Going that extra mile for deliveries
A lot of garages got left in the lurch following the collapse of Palmer & Harvey last year. Nisa picked up quite a few of the pieces, but not all. Carol Smith’s small store at Bridge Garage in Shrewton, Salisbury, has been left stranded supplies-wise since November. Not that she hasn’t tried very hard to source deliveries. She started out with Booker’s Eastleigh branch because she knew that they delivered to Larkhill Camp, which has a Premier shop and which is only four miles from her.
But, believe it or not, the distribution manager told her that it would depend on whether the driver was prepared to go that extra distance. Although Eastleigh is her closest branch, they recommended she try Swindon, but no one got back to her. Then she tried Batleys at Swindon which also wasn’t interested in her business.
When she rang me, Carol had resorted to going to the cash and carry and had more or less given up on the delivered front.
I got in touch with Booker head office and told them that she used to spend around £2,000 a week with P&H and would be happy to just get a fortnightly delivery. And I also asked since when do the drivers call the shots?
I didn’t get an answer to that. In fact I got what I recognise as Booker’s stock response from a spokesperson: "We are sorry to hear of Ms Smith’s concerns and although we do not discuss individual customers, we will happily pick up with her directly."
So I thought that might work. I spoke to Carol again and asked her if she would like to hear from head office and she said: "Yes please." I relayed that to Booker along with her phone number and, as this is being written, there has been contact with more promised. Hopefully there will be a good follow up story.
Just in case though, can anyone make other recommendations? This small store doesn’t do ’regular’ groceries, but does sandwiches, snacks, sugar, tea, coffee, milk, biscuits, eggs, loo rolls and medicines. It also has a hot dog machine and coffee to go. She spends around £1,500 on the general goods and a similar amount on tobacco every 10 days.
It would be nice for her to have a choice.
Chris Toole asked: "How does Camelot justify charging £50 for what is basically a pack of cardboard?"
He was referring to the charge for not returning expired scatchcards. Chris has two sites and the newer one, in Carlisle, is mainly run by staff and he isn’t that hands on. Last autumn he was charged £450 for non-returned, non-activated scratchcards. He says if there was an email reminder he didn’t see it. When he called me he had been charged another £150 for three more packs.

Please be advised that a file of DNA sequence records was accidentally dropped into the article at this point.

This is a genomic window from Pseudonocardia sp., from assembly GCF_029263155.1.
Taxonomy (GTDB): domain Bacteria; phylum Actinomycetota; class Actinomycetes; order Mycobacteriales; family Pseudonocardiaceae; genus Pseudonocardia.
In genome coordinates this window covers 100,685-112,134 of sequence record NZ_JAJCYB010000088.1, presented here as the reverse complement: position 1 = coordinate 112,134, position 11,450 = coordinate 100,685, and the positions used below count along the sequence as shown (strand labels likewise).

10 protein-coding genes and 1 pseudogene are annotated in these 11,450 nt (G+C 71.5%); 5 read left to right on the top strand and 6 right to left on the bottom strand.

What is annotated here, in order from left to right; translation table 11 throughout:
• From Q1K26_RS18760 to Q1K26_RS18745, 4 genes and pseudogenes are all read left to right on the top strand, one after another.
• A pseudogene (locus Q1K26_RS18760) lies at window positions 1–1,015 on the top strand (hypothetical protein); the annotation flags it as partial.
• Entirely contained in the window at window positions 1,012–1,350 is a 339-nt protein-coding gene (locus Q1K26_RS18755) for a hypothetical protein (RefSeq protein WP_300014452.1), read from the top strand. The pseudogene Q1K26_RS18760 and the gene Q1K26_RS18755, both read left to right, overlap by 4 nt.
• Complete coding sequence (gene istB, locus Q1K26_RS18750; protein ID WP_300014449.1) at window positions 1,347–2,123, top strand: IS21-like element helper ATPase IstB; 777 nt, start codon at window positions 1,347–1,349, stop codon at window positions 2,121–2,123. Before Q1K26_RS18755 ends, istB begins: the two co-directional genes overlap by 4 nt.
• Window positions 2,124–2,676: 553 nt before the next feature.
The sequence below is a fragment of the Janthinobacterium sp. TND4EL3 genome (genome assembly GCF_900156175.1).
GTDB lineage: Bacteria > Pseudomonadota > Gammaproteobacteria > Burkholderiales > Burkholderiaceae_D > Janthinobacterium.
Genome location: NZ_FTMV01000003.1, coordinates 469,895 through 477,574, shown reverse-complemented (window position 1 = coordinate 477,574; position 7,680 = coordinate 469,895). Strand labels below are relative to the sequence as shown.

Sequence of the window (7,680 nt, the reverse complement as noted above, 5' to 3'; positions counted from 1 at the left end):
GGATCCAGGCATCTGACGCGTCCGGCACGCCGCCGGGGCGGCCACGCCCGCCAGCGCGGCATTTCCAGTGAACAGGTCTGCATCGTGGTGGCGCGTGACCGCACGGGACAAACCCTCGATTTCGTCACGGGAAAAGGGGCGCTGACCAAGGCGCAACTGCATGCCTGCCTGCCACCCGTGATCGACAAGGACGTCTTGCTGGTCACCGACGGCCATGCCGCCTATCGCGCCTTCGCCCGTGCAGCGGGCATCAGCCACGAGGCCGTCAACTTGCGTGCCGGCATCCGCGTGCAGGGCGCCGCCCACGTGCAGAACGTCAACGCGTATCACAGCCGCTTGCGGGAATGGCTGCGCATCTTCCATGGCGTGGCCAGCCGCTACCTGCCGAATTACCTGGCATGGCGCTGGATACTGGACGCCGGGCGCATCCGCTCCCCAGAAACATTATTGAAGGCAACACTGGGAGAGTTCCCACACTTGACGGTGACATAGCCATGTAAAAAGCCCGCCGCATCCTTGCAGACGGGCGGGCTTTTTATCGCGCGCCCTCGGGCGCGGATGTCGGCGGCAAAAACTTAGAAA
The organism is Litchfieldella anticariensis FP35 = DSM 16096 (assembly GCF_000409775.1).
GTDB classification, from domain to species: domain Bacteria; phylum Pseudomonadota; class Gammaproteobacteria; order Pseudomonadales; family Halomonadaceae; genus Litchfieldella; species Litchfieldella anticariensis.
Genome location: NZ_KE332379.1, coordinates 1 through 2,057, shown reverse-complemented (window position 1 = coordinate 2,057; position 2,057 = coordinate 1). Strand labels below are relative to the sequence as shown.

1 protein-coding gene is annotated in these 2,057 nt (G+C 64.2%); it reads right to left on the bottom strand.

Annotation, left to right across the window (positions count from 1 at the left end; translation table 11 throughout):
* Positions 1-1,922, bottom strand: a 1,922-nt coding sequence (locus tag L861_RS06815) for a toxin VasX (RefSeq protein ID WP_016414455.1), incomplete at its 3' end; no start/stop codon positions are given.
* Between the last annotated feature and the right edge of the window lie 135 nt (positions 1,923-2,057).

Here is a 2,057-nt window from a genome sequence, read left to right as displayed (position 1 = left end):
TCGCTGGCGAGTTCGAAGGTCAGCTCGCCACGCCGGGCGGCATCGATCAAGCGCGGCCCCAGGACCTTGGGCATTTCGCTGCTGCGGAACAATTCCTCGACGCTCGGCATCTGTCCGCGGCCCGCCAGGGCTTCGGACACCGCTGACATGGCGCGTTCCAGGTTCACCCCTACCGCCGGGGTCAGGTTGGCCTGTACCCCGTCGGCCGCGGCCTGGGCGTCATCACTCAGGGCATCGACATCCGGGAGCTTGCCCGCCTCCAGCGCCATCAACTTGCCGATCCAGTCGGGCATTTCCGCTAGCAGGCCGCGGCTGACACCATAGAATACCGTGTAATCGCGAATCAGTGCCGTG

He doesn’t deny overlooking sending them back but he wanted me to ask Camelot how they can justify this charge for cards he can’t sell and that they can’t sell?
"And why does Camelot need expired cards back?" Which brought him to his fifty quid for a bit of cardboard point.
So I put this to Camelot and a spokesman replied: "I’ve asked our Provisioning Team to have a look into this and they’ve said that they have now spoken to Mr Toole directly to explain the process. As you know, retailers are charged for the non-return of any scratchcard packs which haven’t yet been activated as per our Retailer Agreement. We charge this fee to ensure that retailers always return stock so that it can be destroyed in a safe and responsible way, in order to protect players. For example, say that old scratchcards which had expired (and not been destroyed properly by the retailer) were then found, and sold on any ’winning’ players, of course, wouldn’t be able to claim a prize."
They said this is not a new policy and that their scratchcards returns process has always worked this way.
I sent the response to Chris and he replied: "I did indeed get a visit from the local Camelot rep, although he did not provide me with any contractual details of the non-return charges.
"The game closure reports are indeed well displayed and we do get notifications on this, but as for the non-refundable charge, that is a little harder to find."
And he adds: "I have asked for copies of emails or mail shots regarding this, or even a copy of my Retailer Agreement, along with any training ’sign off’ reports to show we had been properly informed." He wasn’t sure how it would pan out but he’s going to keep me posted.